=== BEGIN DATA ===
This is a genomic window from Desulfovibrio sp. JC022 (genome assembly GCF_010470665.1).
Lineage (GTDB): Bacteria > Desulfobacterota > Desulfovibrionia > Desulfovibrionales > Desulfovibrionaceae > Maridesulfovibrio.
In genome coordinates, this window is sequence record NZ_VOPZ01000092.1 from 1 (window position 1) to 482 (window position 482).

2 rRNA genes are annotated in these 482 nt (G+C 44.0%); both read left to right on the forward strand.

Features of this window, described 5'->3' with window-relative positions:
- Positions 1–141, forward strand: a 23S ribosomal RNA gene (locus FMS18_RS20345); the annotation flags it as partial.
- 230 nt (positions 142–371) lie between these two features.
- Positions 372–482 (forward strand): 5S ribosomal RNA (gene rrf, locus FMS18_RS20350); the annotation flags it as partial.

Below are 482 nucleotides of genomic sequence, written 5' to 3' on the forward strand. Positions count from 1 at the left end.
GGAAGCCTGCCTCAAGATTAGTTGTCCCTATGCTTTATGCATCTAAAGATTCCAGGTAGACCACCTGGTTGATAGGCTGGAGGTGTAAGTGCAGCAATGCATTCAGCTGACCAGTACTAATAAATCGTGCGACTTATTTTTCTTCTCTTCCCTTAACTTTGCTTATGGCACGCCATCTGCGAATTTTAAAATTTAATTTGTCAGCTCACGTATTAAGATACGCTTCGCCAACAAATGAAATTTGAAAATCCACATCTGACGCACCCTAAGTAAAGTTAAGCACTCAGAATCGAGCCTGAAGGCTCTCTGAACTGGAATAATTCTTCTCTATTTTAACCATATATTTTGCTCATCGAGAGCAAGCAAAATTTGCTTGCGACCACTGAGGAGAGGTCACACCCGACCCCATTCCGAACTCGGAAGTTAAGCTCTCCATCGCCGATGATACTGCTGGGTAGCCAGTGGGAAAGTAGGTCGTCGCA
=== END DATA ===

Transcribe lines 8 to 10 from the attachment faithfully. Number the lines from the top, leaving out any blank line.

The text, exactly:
- Positions 372–482 (forward strand): 5S ribosomal RNA (gene rrf, locus FMS18_RS20350); the annotation flags it as partial.

Below are 482 nucleotides of genomic sequence, written 5' to 3' on the forward strand. Positions count from 1 at the left end.
GGAAGCCTGCCTCAAGATTAGTTGTCCCTATGCTTTATGCATCTAAAGATTCCAGGTAGACCACCTGGTTGATAGGCTGGAGGTGTAAGTGCAGCAATGCATTCAGCTGACCAGTACTAATAAATCGTGCGACTTATTTTTCTTCTCTTCCCTTAACTTTGCTTATGGCACGCCATCTGCGAATTTTAAAATTTAATTTGTCAGCTCACGTATTAAGATACGCTTCGCCAACAAATGAAATTTGAAAATCCACATCTGACGCACCCTAAGTAAAGTTAAGCACTCAGAATCGAGCCTGAAGGCTCTCTGAACTGGAATAATTCTTCTCTATTTTAACCATATATTTTGCTCATCGAGAGCAAGCAAAATTTGCTTGCGACCACTGAGGAGAGGTCACACCCGACCCCATTCCGAACTCGGAAGTTAAGCTCTCCATCGCCGATGATACTGCTGGGTAGCCAGTGGGAAAGTAGGTCGTCGCA